Verses 31–36

Moses, having done his part of the ceremony, now leaves Aaron and his sons to do theirs.

I. They must boil the flesh of their peace-offering, and eat it in the court of the tabernacle, and what remained they must burn with fire, Lev. 8:31, 32. This signified their thankful consent to the consecration: when God gave Ezekiel his commission, he told him to eat the roll, Ezek. 3:1, 2.

II. They must not stir out of the court of the tabernacle for seven days, Lev. 8:33. The priesthood being a good warfare, they must thus learn to endure hardness, and to disentangle themselves from the affairs of this life, 2 Tim. 2:3, 4. Being consecrated to their service, they must give themselves wholly to it, and attend continually to this very thing. Thus Christ’s apostles were appointed to wait for the promise of the Father, Acts 1:4. During this time appointed for their consecration, they were daily to repeat the same sacrifices which were offered the first day, Lev. 8:34. This shows the imperfection of the legal sacrifices, which, because they could not take away sin, were often repeated (Heb. 10:1, 2), but were here repeated seven times (a number of perfection), because they typified that one offering, which perfected for ever those that were sanctified. The work lasted seven days; for it was a kind of creation: and this time was appointed in honour of the sabbath, which, probably, was the last day of the seven, for which they were to prepare during the six days. Thus the time of our life, like the six days, must be our preparation for the perfection of our consecration to God in the everlasting sabbath: they attended day and night (Lev. 8:35), and so constant should we be in our meditation on God’s law, Ps. 1:2. They attended to keep the charge of the Lord: we have every one of us a charge to keep, an eternal God to glorify, an immortal soul to provide for, needful duty to be done, our generation to serve; and it must be our daily care to keep this charge, for it is the charge of the Lord our Master, who will shortly call us to an account about it, and it is at our utmost peril if we neglect it. Keep it that you die not; it is death, eternal death, to betray the trust we are charged with; by the consideration of this we must be kept in awe. Lastly, We are told (Lev. 8:36) that Aaron and his sons did all that was commanded. Thus their consecration was completed; and thus they set an example before the people of an exact obedience to the laws of sacrifices now newly given, and then they could with the better grace teach them. Thus the covenant of peace (Num. 25:12), of life and peace (Mal. 2:5), was made with Aaron and his sons; but after all the ceremonies that were used in their consecration there was one point of ratification which was reserved to be the honour and establishment of Christ’s priesthood, which was this, that they were made priests without an oath, but Christ with an oath (Heb. 7:21), for neither such priests nor their priesthood could continue, but Christ’s is a perpetual and unchangeable priesthood.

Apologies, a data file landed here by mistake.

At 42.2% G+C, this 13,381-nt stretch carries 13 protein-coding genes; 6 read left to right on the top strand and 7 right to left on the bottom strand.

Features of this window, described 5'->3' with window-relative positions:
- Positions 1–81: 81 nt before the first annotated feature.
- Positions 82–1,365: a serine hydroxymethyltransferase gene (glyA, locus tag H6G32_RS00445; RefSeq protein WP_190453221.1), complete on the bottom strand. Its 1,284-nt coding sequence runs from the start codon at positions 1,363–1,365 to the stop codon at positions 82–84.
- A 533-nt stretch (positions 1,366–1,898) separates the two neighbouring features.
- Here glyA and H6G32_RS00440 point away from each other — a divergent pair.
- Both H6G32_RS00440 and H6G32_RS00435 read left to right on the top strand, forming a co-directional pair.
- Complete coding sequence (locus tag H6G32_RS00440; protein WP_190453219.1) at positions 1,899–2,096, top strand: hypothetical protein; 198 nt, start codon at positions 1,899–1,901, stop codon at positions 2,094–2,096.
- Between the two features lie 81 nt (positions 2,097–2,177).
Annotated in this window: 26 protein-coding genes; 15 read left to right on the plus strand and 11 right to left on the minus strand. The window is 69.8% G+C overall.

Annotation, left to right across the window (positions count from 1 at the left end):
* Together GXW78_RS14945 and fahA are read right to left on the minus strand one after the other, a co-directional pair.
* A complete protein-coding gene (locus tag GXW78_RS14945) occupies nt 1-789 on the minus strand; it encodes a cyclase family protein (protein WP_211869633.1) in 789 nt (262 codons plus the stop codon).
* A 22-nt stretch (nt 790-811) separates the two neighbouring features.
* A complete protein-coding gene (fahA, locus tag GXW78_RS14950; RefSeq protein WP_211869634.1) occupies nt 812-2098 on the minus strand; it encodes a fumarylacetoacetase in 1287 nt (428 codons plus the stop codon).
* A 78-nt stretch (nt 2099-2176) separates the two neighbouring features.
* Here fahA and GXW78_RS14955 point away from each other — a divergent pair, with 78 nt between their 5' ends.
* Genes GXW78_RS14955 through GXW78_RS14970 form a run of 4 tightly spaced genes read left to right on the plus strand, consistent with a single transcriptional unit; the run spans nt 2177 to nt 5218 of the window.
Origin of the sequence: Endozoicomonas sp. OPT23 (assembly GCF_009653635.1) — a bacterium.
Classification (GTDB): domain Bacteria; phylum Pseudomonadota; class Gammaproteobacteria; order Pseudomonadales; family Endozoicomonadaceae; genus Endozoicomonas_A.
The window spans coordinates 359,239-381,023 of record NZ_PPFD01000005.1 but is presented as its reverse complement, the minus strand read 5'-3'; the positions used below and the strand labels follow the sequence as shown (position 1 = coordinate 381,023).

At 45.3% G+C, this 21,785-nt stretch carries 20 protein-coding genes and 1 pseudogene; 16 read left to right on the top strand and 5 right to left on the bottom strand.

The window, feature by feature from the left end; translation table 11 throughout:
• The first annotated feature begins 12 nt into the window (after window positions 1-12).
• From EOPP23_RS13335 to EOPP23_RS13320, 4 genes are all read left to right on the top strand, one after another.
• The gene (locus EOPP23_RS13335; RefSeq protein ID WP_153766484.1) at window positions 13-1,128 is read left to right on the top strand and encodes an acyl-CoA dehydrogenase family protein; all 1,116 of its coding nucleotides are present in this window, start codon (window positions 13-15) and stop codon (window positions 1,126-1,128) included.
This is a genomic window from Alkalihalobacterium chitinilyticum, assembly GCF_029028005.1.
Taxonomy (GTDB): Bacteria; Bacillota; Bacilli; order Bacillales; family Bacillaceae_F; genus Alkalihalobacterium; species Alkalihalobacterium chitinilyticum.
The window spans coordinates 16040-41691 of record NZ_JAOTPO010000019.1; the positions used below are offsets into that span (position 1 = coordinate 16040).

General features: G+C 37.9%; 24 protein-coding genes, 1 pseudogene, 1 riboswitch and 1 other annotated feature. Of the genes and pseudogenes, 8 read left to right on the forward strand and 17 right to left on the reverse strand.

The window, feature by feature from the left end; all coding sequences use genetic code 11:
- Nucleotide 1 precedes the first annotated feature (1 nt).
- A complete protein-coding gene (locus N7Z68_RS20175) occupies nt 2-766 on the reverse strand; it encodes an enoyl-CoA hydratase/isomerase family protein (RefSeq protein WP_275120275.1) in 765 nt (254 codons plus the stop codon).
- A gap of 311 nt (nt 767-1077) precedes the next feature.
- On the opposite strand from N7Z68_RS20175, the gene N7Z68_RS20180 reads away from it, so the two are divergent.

Gospel ministers are compared to those who served at the altar, for they minister about holy things (1 Cor. 9:13), they are God’s mouth to the people and the people’s to God, the pastors and teachers Christ has appointed to continue in the church to the end of the world: they seem to be meant in that promise which points at gospel times (Isa. 66:21), I will take of them for priests and for Levites. No man may take this honour to himself, but he who upon trial is found to be clothed and anointed by the Spirit of God with gifts and graces to qualify him for it, and who with purpose of heart devotes himself entirely to the service, and is then by the word and prayer (for so every thing is sanctified), and the imposition of the hands of those that give themselves to the word and prayer, set apart to the office, and recommended to Christ as a servant and to the church as a steward and guide. And those that are thus solemnly dedicated to God ought not to depart from his service, but faithfully to abide in it all their days; and those that do so, and continue labouring in the word and doctrine, are to be accounted worthy of double honour, double to that of the Old-Testament priests.